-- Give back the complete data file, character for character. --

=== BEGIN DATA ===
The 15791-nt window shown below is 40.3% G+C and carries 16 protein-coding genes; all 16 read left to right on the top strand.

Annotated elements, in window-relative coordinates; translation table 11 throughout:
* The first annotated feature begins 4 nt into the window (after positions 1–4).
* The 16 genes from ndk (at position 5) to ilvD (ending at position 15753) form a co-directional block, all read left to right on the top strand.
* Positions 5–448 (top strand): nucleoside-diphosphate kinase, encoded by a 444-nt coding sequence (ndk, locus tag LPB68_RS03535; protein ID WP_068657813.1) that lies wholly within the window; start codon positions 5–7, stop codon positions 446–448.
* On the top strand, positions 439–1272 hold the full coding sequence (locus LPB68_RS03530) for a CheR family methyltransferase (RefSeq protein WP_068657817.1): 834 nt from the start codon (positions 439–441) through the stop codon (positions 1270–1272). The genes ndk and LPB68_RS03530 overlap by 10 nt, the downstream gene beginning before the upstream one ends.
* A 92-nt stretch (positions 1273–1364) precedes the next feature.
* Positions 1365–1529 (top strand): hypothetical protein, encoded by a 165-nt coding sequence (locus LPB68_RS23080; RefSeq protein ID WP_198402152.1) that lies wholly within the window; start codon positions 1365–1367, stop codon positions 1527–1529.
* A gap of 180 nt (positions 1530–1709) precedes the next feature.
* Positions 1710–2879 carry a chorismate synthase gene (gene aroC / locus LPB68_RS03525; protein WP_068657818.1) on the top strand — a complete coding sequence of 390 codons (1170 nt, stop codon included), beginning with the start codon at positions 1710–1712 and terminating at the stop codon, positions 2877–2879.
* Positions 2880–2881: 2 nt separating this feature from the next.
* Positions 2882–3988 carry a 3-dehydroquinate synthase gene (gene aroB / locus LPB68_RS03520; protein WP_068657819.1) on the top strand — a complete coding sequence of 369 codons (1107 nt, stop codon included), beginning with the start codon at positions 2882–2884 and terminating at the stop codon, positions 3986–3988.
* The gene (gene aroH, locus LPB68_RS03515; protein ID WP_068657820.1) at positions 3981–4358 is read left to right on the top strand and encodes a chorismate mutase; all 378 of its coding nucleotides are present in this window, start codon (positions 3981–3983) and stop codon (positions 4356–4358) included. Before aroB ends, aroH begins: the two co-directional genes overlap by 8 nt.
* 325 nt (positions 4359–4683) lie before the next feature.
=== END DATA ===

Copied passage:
The 15791-nt window shown below is 40.3% G+C and carries 16 protein-coding genes; all 16 read left to right on the top strand.

Annotated elements, in window-relative coordinates; translation table 11 throughout:
* The first annotated feature begins 4 nt into the window (after positions 1–4).
* The 16 genes from ndk (at position 5) to ilvD (ending at position 15753) form a co-directional block, all read left to right on the top strand.
* Positions 5–448 (top strand): nucleoside-diphosphate kinase, encoded by a 444-nt coding sequence (ndk, locus tag LPB68_RS03535; protein ID WP_068657813.1) that lies wholly within the window; start codon positions 5–7, stop codon positions 446–448.
* On the top strand, positions 439–1272 hold the full coding sequence (locus LPB68_RS03530) for a CheR family methyltransferase (RefSeq protein WP_068657817.1): 834 nt from the start codon (positions 439–441) through the stop codon (positions 1270–1272). The genes ndk and LPB68_RS03530 overlap by 10 nt, the downstream gene beginning before the upstream one ends.
* A 92-nt stretch (positions 1273–1364) precedes the next feature.
* Positions 1365–1529 (top strand): hypothetical protein, encoded by a 165-nt coding sequence (locus LPB68_RS23080; RefSeq protein ID WP_198402152.1) that lies wholly within the window; start codon positions 1365–1367, stop codon positions 1527–1529.
* A gap of 180 nt (positions 1530–1709) precedes the next feature.
* Positions 1710–2879 carry a chorismate synthase gene (gene aroC / locus LPB68_RS03525; protein WP_068657818.1) on the top strand — a complete coding sequence of 390 codons (1170 nt, stop codon included), beginning with the start codon at positions 1710–1712 and terminating at the stop codon, positions 2877–2879.
* Positions 2880–2881: 2 nt separating this feature from the next.
* Positions 2882–3988 carry a 3-dehydroquinate synthase gene (gene aroB / locus LPB68_RS03520; protein WP_068657819.1) on the top strand — a complete coding sequence of 369 codons (1107 nt, stop codon included), beginning with the start codon at positions 2882–2884 and terminating at the stop codon, positions 3986–3988.
* The gene (gene aroH, locus LPB68_RS03515; protein ID WP_068657820.1) at positions 3981–4358 is read left to right on the top strand and encodes a chorismate mutase; all 378 of its coding nucleotides are present in this window, start codon (positions 3981–3983) and stop codon (positions 4356–4358) included. Before aroB ends, aroH begins: the two co-directional genes overlap by 8 nt.
* 325 nt (positions 4359–4683) lie before the next feature.